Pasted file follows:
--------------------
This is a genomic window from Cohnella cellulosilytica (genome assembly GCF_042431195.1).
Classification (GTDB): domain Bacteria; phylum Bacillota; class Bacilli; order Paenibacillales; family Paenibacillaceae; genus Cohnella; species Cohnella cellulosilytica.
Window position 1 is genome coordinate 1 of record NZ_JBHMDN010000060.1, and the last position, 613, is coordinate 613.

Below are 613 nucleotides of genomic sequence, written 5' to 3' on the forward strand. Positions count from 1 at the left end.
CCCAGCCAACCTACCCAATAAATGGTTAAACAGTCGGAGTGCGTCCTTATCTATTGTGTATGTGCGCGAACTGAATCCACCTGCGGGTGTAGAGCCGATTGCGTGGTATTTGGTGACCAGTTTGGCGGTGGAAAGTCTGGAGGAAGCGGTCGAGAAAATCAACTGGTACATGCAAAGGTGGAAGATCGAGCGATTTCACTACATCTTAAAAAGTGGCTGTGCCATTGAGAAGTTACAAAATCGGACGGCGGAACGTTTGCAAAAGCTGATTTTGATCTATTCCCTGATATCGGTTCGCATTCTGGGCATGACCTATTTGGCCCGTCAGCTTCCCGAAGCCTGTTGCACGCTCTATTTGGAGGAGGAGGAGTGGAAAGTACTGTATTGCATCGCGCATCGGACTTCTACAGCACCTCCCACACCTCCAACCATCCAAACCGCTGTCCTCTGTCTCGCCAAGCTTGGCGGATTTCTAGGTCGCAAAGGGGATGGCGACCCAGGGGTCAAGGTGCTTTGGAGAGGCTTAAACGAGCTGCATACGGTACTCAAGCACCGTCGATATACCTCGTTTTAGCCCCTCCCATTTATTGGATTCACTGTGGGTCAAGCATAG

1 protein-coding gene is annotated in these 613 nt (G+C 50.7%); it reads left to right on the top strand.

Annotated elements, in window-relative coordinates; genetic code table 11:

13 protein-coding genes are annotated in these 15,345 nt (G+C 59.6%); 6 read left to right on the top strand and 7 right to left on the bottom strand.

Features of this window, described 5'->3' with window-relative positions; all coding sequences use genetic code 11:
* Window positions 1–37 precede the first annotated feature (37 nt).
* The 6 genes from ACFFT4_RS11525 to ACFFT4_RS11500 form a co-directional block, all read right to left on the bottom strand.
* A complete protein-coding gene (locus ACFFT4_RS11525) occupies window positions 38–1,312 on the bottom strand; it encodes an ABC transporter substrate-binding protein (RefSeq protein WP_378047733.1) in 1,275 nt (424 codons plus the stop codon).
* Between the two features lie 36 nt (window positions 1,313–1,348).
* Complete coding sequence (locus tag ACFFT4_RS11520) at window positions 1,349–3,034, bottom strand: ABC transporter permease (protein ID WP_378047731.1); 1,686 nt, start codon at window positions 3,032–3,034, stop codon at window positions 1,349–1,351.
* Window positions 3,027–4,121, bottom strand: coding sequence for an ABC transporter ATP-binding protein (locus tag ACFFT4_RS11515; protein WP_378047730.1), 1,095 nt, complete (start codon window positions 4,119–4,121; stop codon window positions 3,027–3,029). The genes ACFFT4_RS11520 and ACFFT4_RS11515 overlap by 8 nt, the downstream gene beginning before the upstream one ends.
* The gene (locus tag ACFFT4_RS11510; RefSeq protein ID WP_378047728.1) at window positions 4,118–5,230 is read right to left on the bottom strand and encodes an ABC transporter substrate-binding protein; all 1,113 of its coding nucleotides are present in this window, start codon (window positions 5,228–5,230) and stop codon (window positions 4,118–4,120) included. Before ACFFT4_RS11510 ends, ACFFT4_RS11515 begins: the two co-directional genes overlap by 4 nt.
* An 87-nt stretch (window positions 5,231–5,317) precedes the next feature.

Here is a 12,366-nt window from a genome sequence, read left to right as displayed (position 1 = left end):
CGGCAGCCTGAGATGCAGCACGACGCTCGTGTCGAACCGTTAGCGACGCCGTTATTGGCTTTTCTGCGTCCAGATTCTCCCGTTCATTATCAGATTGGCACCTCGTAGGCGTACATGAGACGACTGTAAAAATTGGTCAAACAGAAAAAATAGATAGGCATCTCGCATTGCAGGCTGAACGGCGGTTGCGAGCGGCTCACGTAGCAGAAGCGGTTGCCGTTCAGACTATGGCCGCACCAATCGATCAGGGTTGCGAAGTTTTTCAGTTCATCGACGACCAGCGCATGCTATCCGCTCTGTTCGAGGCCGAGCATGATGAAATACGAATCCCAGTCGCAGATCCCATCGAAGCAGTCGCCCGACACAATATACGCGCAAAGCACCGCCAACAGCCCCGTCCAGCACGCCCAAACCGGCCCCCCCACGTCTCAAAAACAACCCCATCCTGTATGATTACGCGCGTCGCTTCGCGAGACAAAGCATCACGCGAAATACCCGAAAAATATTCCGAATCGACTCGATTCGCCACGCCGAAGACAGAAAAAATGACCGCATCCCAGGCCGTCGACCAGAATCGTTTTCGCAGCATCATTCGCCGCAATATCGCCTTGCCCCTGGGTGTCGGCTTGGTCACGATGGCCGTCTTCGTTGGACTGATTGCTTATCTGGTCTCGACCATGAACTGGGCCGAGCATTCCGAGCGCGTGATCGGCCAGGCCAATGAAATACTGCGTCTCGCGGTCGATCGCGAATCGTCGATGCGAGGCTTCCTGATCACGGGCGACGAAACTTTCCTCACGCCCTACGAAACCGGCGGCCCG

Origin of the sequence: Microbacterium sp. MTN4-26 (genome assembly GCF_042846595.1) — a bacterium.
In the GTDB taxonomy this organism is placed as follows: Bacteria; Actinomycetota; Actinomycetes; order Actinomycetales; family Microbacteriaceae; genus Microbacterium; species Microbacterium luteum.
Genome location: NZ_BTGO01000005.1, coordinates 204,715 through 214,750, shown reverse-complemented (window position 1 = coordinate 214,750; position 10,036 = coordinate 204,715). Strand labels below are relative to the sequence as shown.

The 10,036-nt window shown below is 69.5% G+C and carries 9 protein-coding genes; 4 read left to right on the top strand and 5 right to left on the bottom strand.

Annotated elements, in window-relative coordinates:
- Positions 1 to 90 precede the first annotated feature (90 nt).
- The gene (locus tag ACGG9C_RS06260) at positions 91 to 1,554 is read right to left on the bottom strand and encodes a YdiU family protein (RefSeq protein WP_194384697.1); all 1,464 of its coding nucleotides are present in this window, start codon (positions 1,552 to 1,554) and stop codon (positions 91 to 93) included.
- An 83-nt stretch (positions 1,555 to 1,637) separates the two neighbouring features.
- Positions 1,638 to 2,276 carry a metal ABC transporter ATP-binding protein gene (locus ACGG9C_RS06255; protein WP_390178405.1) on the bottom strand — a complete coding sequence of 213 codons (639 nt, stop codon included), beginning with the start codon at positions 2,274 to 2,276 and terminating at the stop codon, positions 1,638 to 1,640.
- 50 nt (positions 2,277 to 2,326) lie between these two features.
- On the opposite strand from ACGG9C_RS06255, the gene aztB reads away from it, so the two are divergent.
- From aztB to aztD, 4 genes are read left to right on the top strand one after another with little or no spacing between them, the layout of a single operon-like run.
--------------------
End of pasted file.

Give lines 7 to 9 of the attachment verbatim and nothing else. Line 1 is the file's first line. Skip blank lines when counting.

Annotated elements, in window-relative coordinates; genetic code table 11:

13 protein-coding genes are annotated in these 15,345 nt (G+C 59.6%); 6 read left to right on the top strand and 7 right to left on the bottom strand.

Features of this window, described 5'->3' with window-relative positions; all coding sequences use genetic code 11: